Brian Madsen wrote an interesting post following Greg Linwood’s presentation at my home user group, the Perth .NET Community of Practice. I would like to make a follow up comment on this as I have a slightly different opinion to Brian:
When it comes to an application that uses a database there are a number of roles associated with building that application. I don’t want to get into the nitty gritty of what the roles are called but essentially they fall into a couple of broad categories IMHO.
- Interaction Designer: This role is primarily responsible for building the front end application such that it is usable, presents the information in an appropriate format and will get good user adoption. NB: This function is actually where a LOT of applications fail!
- Developer: This role is responsible for coding the business logic for the system – extracting and manipulating data into a format that can easily be consumed by the user interface. Quite often this role is merged with the Interaction Designer role but in large projects there are quite often coding tasks that just require manpower to get classes written that serve a particular function. NB: Most of the code this role rights should be easily tested using Unit testing. This role should NOT be concerned with how indexes are structured etc, rather they need to define what data they need to retrieve and update.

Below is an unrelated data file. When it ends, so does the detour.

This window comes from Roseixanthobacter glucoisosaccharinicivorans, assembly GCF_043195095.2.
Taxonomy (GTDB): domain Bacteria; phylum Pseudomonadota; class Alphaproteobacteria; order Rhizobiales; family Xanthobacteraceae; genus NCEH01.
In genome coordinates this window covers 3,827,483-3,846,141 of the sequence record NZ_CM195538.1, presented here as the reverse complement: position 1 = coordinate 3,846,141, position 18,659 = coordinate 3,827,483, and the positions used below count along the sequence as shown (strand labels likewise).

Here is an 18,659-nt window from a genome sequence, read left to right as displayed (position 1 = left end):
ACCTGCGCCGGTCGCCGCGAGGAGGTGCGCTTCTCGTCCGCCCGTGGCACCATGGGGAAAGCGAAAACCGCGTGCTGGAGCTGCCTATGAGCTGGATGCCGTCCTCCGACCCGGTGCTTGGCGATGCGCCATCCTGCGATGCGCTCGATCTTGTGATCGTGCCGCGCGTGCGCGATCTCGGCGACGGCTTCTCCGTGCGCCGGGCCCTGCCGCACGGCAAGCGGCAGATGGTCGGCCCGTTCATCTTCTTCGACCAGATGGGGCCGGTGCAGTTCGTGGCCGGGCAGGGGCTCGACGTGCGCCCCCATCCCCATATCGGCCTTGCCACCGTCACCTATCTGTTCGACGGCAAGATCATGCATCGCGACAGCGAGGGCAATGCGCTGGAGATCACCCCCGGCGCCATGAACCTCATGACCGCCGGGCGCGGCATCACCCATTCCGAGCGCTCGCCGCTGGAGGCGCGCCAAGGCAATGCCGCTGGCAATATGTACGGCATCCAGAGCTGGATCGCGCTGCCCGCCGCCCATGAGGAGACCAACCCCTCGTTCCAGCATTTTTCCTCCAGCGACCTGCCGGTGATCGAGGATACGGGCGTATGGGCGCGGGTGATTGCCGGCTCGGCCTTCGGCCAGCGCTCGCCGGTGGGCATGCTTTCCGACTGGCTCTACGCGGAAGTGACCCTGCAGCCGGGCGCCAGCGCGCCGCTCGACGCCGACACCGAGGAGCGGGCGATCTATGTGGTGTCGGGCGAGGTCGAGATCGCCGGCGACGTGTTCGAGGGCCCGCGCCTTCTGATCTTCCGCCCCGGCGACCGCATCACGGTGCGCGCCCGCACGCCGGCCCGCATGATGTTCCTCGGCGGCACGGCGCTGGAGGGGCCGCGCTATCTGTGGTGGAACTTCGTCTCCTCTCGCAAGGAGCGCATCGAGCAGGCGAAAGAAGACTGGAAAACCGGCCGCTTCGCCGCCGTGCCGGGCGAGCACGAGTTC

- Database Designer: This role is the only role that should be concerned with what indexes are on the database. If an application is performing badly (at the data tier), it is NOT the responsibility of the developer to reindex the database. Through collaboration with the developer (ie the user of the data) the database designer is responsibile for structuring the database such that the developer can work with the data.
- Database Administrator: IMHO this is an operational role and if an application has a good SLDC then the database administrator should NOT be reindexing. Any changes to the index should be applied as a new version of the application. Of course, this doesn’t hold where a database is being used by multiple applications and is not being versioned in line with the application. Regardless, there should be some lifecycle management around any changes that are applied.
There may be other roles/points that I haven’t considered, so please feel free to add your 2 cents worth 😉